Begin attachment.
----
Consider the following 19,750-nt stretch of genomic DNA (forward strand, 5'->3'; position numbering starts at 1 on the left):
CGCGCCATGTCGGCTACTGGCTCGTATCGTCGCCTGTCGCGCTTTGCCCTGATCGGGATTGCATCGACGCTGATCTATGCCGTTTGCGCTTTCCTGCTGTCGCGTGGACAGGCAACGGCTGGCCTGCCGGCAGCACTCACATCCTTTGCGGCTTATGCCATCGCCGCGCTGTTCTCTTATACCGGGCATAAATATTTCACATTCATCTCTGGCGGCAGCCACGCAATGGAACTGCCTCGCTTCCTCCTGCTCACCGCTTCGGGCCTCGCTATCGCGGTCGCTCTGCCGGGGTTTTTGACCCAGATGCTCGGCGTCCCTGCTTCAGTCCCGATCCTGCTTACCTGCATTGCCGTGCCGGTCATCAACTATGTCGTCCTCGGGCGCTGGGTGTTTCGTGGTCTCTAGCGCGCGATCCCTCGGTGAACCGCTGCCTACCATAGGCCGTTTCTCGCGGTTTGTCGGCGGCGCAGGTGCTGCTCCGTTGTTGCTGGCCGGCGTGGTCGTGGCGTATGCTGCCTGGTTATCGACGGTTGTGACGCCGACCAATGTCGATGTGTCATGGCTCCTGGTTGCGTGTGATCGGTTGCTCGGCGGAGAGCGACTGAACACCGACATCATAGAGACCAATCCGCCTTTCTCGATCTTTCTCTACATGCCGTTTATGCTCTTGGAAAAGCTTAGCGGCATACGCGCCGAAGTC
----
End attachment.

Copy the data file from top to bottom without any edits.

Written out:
Consider the following 19,750-nt stretch of genomic DNA (forward strand, 5'->3'; position numbering starts at 1 on the left):
CGCGCCATGTCGGCTACTGGCTCGTATCGTCGCCTGTCGCGCTTTGCCCTGATCGGGATTGCATCGACGCTGATCTATGCCGTTTGCGCTTTCCTGCTGTCGCGTGGACAGGCAACGGCTGGCCTGCCGGCAGCACTCACATCCTTTGCGGCTTATGCCATCGCCGCGCTGTTCTCTTATACCGGGCATAAATATTTCACATTCATCTCTGGCGGCAGCCACGCAATGGAACTGCCTCGCTTCCTCCTGCTCACCGCTTCGGGCCTCGCTATCGCGGTCGCTCTGCCGGGGTTTTTGACCCAGATGCTCGGCGTCCCTGCTTCAGTCCCGATCCTGCTTACCTGCATTGCCGTGCCGGTCATCAACTATGTCGTCCTCGGGCGCTGGGTGTTTCGTGGTCTCTAGCGCGCGATCCCTCGGTGAACCGCTGCCTACCATAGGCCGTTTCTCGCGGTTTGTCGGCGGCGCAGGTGCTGCTCCGTTGTTGCTGGCCGGCGTGGTCGTGGCGTATGCTGCCTGGTTATCGACGGTTGTGACGCCGACCAATGTCGATGTGTCATGGCTCCTGGTTGCGTGTGATCGGTTGCTCGGCGGAGAGCGACTGAACACCGACATCATAGAGACCAATCCGCCTTTCTCGATCTTTCTCTACATGCCGTTTATGCTCTTGGAAAAGCTTAGCGGCATACGCGCCGAAGTC